Despite presiding over one of the most prosperous periods in American history, Greenspan will be remembered as making two large errors. One occurred in the 1990s when the Federal Reserve put the brakes on the economy in response to inflation fears. This resulted in a downturn in the previously prosperous economy. Greenspan eventually reversed his actions, conceding that the "new economy" was not as susceptible to inflation as he had first thought.
In admitting his mistake, Greenspan actually strengthened his image as "the saintly Alan Greenspan". He was fallible, human and humble enough to repent in front of the Senate. In fact, Greenspan broke away from his hawk stance in 2000, when the dotcoms went burned out, and again in 2001, after the World Trade Center was attacked. Despite this, he will probably be remembered as a strict disciplinarian..
The second error Greenspan made was much more devastating. After setting the standard for an apolitical Federal Reserve, he compromised himself outside of his official duties.
Greenspan was famed for his ambiguous manner of speaking, largely due to keeping the markets from overreacting to his comments. As his prominence grew, the damage that his speeches could do also increased. If finance was a religion, Greenspan was the pope. And lo, he made a prophecy – and it was false.
Greenspan's biggest mistake was not an interest hike or cut, but a comment he made when President George W. Bush took office. In a rare moment of comprehensible speech, Greenspan suggested that not only was there enough economic shoulder room for tax cuts, but there was a danger of the national debt being paid down too fast. (It is important to note that Greenspan did not specifically endorse the $1.6 trillion number Bush was looking to implement.)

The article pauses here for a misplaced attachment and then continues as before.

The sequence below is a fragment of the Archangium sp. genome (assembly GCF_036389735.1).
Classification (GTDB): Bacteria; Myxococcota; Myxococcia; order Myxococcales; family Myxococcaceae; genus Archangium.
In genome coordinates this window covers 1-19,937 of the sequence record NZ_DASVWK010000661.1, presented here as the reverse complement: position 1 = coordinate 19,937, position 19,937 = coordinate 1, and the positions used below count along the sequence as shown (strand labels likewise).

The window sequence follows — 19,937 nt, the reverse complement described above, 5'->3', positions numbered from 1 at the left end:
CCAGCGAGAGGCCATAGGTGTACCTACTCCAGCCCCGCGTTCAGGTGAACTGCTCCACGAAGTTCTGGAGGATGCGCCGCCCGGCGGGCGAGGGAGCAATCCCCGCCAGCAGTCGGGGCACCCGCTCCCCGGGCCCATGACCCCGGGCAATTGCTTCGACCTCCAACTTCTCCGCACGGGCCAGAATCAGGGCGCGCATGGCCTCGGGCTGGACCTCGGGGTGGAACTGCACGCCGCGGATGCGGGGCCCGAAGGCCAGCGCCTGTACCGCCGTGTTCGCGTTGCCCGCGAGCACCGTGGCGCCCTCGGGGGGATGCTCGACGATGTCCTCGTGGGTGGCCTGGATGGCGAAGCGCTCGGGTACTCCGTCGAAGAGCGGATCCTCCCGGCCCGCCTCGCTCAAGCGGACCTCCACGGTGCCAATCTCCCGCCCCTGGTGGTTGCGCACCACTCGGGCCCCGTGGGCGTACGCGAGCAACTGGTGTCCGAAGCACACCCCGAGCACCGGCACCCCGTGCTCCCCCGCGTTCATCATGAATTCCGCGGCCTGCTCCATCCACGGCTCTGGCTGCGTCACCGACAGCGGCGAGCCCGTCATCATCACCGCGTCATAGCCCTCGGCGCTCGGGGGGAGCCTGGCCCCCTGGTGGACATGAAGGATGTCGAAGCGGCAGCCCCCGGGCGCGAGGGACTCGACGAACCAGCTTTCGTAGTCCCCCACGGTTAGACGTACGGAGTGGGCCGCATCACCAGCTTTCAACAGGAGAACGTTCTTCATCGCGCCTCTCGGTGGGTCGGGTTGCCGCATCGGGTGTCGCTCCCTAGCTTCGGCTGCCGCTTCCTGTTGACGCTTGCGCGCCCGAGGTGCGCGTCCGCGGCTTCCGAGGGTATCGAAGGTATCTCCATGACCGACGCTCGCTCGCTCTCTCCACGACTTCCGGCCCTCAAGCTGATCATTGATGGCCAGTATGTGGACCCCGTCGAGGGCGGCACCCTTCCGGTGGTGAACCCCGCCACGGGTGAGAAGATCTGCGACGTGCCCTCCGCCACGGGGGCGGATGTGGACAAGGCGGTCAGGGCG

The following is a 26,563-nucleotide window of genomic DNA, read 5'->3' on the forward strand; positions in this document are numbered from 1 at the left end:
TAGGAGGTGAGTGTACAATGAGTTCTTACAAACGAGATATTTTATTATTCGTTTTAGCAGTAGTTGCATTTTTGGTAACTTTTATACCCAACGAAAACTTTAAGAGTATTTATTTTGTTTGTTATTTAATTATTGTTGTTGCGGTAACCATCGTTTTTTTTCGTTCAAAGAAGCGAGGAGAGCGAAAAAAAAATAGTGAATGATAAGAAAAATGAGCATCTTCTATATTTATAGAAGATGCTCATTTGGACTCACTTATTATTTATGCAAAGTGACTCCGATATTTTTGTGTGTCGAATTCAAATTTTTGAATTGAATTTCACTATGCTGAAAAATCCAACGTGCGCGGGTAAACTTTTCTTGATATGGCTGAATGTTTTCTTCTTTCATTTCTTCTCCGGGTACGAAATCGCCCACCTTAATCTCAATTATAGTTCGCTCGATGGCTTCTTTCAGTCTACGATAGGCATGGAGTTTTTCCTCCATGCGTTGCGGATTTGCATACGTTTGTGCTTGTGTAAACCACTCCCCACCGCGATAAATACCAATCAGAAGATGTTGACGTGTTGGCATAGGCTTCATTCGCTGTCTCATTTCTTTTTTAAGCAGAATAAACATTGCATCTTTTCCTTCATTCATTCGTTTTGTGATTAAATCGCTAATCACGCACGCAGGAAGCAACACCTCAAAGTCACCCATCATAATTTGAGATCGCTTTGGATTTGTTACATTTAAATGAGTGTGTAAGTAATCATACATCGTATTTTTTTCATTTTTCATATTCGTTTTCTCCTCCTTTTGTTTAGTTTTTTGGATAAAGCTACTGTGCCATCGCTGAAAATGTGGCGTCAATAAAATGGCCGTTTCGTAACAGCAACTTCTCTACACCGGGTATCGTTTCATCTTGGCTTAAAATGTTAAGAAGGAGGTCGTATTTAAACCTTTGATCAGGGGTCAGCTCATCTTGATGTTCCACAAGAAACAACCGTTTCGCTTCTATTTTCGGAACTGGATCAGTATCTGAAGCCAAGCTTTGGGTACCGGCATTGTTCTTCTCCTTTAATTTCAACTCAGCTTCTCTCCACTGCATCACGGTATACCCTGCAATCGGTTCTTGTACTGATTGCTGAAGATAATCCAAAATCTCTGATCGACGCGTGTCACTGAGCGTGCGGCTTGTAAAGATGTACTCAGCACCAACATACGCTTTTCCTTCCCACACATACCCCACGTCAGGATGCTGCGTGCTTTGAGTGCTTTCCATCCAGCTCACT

When making his statement, Greenspan also noted that while there was room to make tax cuts, they should be conditional to the resurfacing of deficits, in that the appearance of deficits should lead to a reduction in the cuts. Greenspan condemned the same cuts later on, but the damage was already done. He could not have known that the tax cuts would precede a period of simultaneous wars and general upheaval, but he was roundly criticized for justifying them.
The End of an Era
Greenspan took the reins before one of the worst economic crises in history, the crash of 1987, and by boldly slashing interest rates he kept the economy from sinking into a depression period like the one in which he was born. The years that followed that only cemented his reputation as a pragmatist who did what was necessary for America - not necessarily for any group of Americans. Still, many believe that the Clinton-Greenspan-Robert Rubin economy was a golden age of American economic dominance.
Greenspan will always be remembered as the Captain of the American economy when it was the biggest ship on the sea. He was not always right, but with a combination of patience and adaptability he was able to keep the ship on an even keel. There is a chance that the current chairman, Ben Bernanke, and the people after him will be remembered as daring sailors who kept the economy afloat in a sea filled with ships equal to and larger than the American fleet. Perhaps Alan Greenspan's legacy will someday pale in comparison to those that follow him. But will any of them be able to finish a day of grilling questions in front of the Senate, and then go to a club and play swing music on the saxophone without missing a beat?
For further reading, check out Understanding Supply-Side Economics, Macroeconomic Analysis and What's the difference between macroeconomics and microeconomics?